Monday, February 19, 2018
Negative Valences IV: The Transcendental Object of Science Fiction (Race)
Vibranium/Wakanda: this is the novum of Black Panther. As such, it is a movie with geographical and post-colonial sensibilities. This much is obvious.
But it points to a certain territoriality at its heart, one that would, in a less Hollywood-style movie, also have to include dystopian elements like the 'resource curse'. I mean, Avatar didn't shy away from this: that movie was all about conflict associated with places embarrassed by riches.
The indigenous 'problem' is, of course, a question of perspective, and Black Panther takes the critical perspective of the Wakandans. Ok, so what are the Wakandans? They are kind of like black-Swiss or -Canadian, insofar as they tend towards neutrality on the world stage, and offer the world a very specific set of products. Like Canada, an abundance of resources; like Switzerland, advanced precision technologies in high demand.
The Wakandans are not black white people though. They are essentially a proud self-reliant African nation that upsets any easy notion of teleology and progress we might bring to this story.
Cognitively, the 'object' of this movie is race. The latter transcends just about every other aspect of the movie. In this sense Black Panther is very much of a piece with a system to which the genre (speculative, fictional, fantastical) has been enamoured since its inception.
We have, through generations of iterations now, the idea of a 'race' as a 'species', somehow genetically different from the other species/races in some very specifically delineated ways. For Wakandans this is, very specifically, Vibranium.
The materiality of race, then, is explicitly 'nativist' is the very autochthonous sense of being from the soil of a place; it is the blood/territory quantum of equivalence that is the very definition of territoriality and identititarianism.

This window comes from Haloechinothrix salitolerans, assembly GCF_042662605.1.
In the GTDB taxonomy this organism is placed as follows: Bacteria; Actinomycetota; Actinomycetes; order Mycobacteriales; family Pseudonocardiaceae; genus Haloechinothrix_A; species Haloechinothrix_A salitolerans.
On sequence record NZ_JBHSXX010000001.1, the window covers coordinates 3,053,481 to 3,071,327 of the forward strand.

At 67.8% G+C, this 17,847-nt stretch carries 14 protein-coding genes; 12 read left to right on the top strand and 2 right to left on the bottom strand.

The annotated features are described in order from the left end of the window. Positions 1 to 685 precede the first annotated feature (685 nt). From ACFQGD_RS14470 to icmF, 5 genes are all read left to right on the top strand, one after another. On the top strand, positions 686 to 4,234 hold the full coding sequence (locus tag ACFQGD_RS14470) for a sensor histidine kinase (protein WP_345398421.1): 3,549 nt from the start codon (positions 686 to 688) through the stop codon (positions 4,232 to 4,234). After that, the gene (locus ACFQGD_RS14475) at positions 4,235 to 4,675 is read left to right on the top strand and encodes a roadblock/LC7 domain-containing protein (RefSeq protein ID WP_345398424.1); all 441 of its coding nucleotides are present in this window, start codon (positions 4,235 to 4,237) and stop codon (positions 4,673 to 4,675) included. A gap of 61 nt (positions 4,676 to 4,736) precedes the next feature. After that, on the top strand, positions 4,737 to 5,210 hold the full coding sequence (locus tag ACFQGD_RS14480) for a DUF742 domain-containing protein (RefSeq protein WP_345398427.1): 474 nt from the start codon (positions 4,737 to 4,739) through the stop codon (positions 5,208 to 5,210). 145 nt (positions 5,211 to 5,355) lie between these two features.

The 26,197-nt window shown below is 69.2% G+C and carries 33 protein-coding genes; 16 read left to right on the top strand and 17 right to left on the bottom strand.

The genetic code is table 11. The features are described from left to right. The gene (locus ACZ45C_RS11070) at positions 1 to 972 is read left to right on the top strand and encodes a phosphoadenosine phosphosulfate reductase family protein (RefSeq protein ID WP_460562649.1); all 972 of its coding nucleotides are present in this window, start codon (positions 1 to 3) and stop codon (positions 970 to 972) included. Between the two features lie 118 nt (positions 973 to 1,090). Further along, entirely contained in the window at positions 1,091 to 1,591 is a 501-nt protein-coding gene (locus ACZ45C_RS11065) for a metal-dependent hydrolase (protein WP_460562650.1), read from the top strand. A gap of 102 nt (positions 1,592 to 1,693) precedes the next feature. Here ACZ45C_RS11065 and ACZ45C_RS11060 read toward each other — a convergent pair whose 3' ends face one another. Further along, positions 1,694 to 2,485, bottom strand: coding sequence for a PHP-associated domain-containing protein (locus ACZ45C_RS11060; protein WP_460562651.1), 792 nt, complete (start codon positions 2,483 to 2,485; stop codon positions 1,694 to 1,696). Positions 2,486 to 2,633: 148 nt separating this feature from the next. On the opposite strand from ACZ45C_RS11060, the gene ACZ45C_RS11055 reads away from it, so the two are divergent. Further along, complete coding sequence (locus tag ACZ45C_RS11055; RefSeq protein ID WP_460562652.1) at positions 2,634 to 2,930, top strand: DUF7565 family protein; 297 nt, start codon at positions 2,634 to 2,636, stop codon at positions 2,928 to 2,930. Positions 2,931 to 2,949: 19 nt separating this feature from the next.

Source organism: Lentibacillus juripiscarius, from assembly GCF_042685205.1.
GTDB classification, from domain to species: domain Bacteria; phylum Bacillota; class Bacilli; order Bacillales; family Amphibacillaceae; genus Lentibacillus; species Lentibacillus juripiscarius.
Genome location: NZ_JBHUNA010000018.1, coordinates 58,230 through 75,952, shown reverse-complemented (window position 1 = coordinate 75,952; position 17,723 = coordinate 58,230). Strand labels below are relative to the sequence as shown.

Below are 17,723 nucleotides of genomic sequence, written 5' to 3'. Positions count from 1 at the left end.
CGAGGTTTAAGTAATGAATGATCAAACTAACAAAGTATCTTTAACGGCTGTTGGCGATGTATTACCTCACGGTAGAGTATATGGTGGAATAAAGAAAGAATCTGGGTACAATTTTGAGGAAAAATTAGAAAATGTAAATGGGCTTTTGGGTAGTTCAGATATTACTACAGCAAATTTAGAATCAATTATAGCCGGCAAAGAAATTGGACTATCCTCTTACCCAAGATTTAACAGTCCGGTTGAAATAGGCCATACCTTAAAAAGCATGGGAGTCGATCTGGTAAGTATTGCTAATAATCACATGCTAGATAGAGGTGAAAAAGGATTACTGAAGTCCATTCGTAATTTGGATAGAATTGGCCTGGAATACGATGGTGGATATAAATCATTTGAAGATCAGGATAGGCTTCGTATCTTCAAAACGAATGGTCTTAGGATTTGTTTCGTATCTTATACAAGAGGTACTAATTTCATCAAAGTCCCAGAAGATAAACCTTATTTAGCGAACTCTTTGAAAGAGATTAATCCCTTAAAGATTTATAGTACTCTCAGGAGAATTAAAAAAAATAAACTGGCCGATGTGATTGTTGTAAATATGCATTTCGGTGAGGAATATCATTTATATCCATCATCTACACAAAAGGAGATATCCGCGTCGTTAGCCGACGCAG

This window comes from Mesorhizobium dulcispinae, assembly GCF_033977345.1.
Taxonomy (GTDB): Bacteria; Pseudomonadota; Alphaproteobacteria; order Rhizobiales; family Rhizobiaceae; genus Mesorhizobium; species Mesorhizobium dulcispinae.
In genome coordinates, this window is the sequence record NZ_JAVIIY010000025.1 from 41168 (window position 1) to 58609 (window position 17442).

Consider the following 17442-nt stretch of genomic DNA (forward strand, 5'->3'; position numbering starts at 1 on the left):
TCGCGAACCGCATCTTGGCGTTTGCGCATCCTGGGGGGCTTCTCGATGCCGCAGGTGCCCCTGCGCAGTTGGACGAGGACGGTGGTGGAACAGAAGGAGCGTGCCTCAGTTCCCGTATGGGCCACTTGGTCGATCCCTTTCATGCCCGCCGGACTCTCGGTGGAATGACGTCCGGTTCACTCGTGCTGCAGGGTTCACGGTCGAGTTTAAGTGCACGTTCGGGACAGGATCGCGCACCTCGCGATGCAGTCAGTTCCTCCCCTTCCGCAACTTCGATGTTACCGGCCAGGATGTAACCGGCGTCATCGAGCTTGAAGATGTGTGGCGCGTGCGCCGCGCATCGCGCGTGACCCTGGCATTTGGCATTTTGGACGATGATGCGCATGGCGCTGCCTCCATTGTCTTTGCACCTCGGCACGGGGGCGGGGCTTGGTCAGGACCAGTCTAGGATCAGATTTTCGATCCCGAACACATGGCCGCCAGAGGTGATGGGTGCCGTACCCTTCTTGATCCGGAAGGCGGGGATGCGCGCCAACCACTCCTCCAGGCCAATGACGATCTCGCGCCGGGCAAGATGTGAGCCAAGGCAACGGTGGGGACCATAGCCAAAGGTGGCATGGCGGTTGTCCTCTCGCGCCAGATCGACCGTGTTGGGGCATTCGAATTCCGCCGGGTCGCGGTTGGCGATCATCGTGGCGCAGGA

That is, that of which this movie takes part, is itself part of a larger whole (the genre) that historically defines races in terms of other species, but it does so asymmetrically. The asymmetry at the heart of Black Panther is, I think, what this movie's adorers have latched onto. It has a critical reversal at its heart that has been a long time coming. After all, Marvel's productions tend to be pretty white.
These movies are Lord of the Rings-level fantastical, so we need to keep that in perspective. The battle scenes enlist giant armoured rhinos and spaceships alongside magical spears and spells.
But I think it lends imagination to a 'black' nation; it builds an 'imagined' community through an act of creation, one that, in turn, enables representations of 'blackness' to proceed on an equal footing to all those other 'white' and 'indigenous' productions with which we are now so overly familiar.
As Black Panther sinks in, roots itself in consciousness, and cognitively reifies the idea of Black Marvel, remember what a revelation this movie is for many people, and what popular appeal it has. It is explicitly political, playing on a trope of black power that is only admissible due to its fantasy nature.
Because it is 'just a comic book', society can somehow accept a black power message in its midst, in a way that it cannot, for example, put up with raised (black) fists or football players kneeling.
It is a mixed victory.